A German Christmas servant (and pseudo-precursor to Santa), his name comes from the two German words "Pelz" (fur) and "Nichol" (Nicholas), meaning "St. Nicholas dressed in fur".  The Belsnickel has been variously described as thin or portly, and as a man or woman. His only truly consistent trait appears to be his commitment to justice over holiday good will.

As was the trend in many European countries in the middle ages, Germany had both happy and angry gift givers. The Belsnickel was the angry counterpart of the Christ Kindl (which, after years of mispronunciation by Americans, eventually became  Kriss Kringle – another name synonymous with Santa Claus), a tiny child representing the Christ Child.  As the less cheerful of the pair, the Belsnickel’s job was mainly to leave switches for children who were naughty – but he would also leave small toys, mittens, or fruit for good children he came across. He is one of the first Christmas characters to separate the "good children" from the "bad children" – a trait our current day Santa Claus continued to some degree with his infamous list.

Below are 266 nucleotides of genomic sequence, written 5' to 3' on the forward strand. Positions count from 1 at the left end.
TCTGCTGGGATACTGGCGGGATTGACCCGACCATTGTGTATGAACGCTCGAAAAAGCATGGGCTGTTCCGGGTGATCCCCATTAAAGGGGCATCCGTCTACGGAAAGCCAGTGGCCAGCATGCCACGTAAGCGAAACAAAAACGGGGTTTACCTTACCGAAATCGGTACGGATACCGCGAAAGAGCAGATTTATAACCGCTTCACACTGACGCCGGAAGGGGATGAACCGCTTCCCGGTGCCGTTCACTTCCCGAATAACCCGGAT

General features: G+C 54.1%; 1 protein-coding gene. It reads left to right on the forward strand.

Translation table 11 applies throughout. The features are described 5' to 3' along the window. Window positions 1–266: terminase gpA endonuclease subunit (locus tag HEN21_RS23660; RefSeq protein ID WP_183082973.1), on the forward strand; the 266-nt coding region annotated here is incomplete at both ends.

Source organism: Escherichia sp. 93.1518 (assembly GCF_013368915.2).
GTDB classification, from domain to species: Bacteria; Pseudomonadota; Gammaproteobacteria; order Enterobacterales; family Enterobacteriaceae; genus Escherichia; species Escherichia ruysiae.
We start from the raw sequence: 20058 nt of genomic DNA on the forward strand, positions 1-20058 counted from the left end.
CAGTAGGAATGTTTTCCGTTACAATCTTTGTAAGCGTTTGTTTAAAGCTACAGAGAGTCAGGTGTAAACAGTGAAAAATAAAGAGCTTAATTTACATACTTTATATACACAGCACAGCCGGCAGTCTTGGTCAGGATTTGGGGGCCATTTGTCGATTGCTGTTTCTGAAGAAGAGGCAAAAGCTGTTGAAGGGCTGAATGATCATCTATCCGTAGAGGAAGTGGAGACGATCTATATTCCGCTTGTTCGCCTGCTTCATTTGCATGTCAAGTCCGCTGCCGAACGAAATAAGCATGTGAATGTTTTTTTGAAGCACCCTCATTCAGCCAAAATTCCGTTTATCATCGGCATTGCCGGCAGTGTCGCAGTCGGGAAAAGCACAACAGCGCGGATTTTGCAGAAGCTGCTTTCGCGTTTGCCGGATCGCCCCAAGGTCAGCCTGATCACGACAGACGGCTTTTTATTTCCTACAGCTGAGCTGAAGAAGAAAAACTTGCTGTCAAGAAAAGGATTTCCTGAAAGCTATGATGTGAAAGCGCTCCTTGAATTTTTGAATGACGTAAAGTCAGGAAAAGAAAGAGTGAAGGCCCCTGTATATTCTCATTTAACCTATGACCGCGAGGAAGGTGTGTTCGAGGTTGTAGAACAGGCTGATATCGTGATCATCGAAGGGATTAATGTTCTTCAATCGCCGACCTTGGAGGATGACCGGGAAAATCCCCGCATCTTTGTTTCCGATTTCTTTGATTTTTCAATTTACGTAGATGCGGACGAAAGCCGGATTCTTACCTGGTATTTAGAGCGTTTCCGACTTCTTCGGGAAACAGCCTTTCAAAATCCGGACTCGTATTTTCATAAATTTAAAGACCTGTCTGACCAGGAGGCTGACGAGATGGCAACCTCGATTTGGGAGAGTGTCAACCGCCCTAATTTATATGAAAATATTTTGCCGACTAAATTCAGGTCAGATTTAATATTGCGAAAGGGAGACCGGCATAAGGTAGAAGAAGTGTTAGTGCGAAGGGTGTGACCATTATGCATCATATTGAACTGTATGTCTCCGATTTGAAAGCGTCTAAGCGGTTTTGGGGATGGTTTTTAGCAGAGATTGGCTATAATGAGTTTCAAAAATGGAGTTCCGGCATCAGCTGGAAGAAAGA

Unlike Santa Claus, who brings gifts in the middle of the night, the Belsnickel made his appearance just before bedtime, announcing himself by pounding on the door or rapping at the window. Carrying a bag of various treats in one hand and a switch in the other, he punished or rewarded children depending on their behavior. Children were sometimes given a chance to redeem themselves by reciting a poem or singing a song.

In the US, the name Belsnickel became synonymous with a sinister clown-like character of the Pennsylvania Dutch, who played tricks on people and scared young children. In more southern states of America, Belsnickel was said to kidnap bad children and carry them away to who knows where. Children's imaginations called up fates worse than anything the adults might suggest.

With the publication of Clement Clarke Moore's poem, "A visit from St. Nicholas," the popularity of Belsnickel and Christ Kindl dwindled as the more popular modern day image of Santa Claus began to take shape. The Belsnickel lingered for a bit, but soon fell into obscurity, revived only occasionally to wreak some Christmas havoc...
Sources:
http://www.kindredkringles.com/legends.htm
http://www.ety.com/HRP/walshcomments/belsnickel.htm

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